The magnitude of the original contribution of a PhD

2012-03-31

in Books and literature, Daily updates, Geek stuff, PhD thesis, Writing

I am reading Estelle Phillips and Derek Pugh’s How to Get a PhD: A Handbook for Students and Their Supervisors. One interesting section is entitled: “Not understanding the nature of a PhD by overestimating what is required”.

Some quotes:

The words used to describe the outcome of a PhD project – ‘an original contribution to knowledge’ – may sound rather grand, but we must remember that, as we saw in Chapter 3, the work for the degree is essentially a research training process. and the term ‘original contribution’ has perforce to be interpreted quite narrowly. It does not mean an enormous breakthrough that has the subject rocking on its foundations, and research students who think that it does (even if only subconsciously or in a half-formed way) will find the process pretty debilitating.

We find that when we make this point, some social science students who have read Kuhn’s (1970) work on ‘paradigm shifts’ in the history of natural science (science students have normally not heard of him) say rather indignantly: ‘Oh, do you mean a PhD has to be just doing normal science?’ And indeed we do mean that.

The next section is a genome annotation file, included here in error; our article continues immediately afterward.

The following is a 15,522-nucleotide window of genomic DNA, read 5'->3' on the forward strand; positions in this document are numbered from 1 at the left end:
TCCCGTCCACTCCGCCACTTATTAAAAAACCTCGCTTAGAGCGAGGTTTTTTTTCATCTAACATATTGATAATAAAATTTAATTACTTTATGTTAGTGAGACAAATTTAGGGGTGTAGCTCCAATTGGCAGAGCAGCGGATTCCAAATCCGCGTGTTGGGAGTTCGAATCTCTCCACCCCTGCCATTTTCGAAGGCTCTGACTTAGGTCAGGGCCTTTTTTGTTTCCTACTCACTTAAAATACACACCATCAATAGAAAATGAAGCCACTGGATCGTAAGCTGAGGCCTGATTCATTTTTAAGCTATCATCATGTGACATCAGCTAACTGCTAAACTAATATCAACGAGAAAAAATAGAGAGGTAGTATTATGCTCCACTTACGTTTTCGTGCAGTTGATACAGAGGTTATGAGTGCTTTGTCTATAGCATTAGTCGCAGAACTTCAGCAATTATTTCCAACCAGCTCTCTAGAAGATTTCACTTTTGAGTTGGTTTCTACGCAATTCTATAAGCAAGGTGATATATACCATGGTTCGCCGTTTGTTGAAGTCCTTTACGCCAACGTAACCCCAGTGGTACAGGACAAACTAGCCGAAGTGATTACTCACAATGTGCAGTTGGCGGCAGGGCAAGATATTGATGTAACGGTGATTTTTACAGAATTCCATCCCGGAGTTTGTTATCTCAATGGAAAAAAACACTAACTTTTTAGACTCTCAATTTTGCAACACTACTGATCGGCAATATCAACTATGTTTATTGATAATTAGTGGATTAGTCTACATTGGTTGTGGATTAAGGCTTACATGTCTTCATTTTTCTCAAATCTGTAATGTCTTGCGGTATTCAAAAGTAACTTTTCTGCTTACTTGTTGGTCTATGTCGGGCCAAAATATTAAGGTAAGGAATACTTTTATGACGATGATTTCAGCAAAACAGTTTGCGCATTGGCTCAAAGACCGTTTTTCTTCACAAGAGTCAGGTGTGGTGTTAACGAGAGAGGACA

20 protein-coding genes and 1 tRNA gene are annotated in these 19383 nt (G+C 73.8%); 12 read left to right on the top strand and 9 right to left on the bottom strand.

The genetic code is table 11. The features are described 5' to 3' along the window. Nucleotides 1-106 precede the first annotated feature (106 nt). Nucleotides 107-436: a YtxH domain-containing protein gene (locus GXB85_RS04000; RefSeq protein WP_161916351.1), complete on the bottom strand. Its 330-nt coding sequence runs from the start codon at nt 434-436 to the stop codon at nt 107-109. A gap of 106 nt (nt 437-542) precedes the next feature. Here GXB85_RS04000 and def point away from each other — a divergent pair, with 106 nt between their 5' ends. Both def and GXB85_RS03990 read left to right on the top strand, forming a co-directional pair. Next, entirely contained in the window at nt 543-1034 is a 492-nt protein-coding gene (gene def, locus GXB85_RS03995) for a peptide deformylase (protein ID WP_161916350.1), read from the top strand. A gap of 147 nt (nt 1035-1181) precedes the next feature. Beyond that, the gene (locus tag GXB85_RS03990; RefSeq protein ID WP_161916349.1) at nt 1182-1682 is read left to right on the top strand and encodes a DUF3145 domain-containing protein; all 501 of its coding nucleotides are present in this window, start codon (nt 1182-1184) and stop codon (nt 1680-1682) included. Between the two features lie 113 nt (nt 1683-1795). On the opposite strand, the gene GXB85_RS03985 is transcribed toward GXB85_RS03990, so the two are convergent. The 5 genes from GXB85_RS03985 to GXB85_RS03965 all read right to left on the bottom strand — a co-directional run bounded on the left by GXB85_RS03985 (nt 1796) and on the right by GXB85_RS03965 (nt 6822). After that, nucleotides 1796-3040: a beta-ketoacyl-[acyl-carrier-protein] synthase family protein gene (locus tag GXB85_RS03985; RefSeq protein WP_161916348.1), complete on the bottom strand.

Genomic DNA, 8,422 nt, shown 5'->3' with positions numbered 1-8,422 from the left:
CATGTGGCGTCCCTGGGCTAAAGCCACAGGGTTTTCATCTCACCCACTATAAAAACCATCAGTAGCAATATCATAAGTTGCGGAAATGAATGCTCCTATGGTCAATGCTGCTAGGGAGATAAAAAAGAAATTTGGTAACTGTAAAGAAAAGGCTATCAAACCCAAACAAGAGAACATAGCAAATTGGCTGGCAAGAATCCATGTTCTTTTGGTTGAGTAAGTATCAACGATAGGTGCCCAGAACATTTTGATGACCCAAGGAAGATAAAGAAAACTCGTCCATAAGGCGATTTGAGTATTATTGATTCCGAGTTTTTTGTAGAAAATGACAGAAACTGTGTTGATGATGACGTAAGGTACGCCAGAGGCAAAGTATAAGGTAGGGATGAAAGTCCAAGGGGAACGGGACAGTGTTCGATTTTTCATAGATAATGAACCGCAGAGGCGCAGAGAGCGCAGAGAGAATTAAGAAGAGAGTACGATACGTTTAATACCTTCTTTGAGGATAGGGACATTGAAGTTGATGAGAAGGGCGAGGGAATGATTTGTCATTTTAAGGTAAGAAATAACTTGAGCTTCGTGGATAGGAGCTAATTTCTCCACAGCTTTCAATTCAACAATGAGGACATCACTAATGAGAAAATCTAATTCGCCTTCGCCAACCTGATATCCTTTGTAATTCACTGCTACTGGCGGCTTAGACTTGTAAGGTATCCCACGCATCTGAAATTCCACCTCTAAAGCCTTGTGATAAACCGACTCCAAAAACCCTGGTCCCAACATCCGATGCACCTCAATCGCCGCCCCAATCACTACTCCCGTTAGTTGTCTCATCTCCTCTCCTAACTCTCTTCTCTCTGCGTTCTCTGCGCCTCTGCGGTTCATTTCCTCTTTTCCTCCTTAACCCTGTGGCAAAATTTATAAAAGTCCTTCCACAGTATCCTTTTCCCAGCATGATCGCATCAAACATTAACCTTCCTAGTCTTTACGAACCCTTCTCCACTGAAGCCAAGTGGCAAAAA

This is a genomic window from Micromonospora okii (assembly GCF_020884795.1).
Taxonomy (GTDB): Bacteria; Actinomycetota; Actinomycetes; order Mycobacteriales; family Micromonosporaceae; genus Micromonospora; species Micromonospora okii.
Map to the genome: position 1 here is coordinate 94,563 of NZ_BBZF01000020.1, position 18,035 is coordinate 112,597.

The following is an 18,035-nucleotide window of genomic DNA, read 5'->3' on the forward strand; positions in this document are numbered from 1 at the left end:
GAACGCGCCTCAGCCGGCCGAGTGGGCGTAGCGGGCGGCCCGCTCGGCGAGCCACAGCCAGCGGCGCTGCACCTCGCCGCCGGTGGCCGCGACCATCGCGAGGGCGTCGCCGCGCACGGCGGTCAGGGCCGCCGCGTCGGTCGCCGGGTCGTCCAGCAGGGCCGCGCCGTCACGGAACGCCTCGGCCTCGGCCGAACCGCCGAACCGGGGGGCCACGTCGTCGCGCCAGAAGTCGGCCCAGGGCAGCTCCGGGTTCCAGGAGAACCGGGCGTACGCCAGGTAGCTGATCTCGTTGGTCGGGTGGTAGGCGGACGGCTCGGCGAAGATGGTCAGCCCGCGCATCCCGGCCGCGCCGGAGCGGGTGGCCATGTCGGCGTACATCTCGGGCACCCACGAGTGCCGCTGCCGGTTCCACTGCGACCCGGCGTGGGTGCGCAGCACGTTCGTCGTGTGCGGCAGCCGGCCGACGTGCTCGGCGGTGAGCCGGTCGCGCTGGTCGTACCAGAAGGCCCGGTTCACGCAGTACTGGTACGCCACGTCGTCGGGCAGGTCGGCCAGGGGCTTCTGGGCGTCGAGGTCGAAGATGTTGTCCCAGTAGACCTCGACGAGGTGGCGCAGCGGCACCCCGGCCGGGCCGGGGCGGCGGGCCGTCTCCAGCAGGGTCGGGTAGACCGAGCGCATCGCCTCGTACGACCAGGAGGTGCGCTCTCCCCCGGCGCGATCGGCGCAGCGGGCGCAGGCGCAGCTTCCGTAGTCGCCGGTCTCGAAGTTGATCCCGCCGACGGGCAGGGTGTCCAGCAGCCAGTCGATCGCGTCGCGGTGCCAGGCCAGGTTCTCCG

You can leave the paradigm shifts for after your PhD, and empirically that is indeed what happens. The theory of relativity (a classic example of a paradigm shift in relation to post-Newtonian physics) was not Einstein’s PhD thesis (that was a sensible contribution to Brownian motion theory). Das Kapital was not Marx’s PhD (that was on the theories of two little-known Greek philosophers).

Overestimating is a powerful way of not getting a PhD.

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{ 1 comment… read it below or add one }

. March 31, 2012 at 1:11 pm

Related: M.Phil thesis

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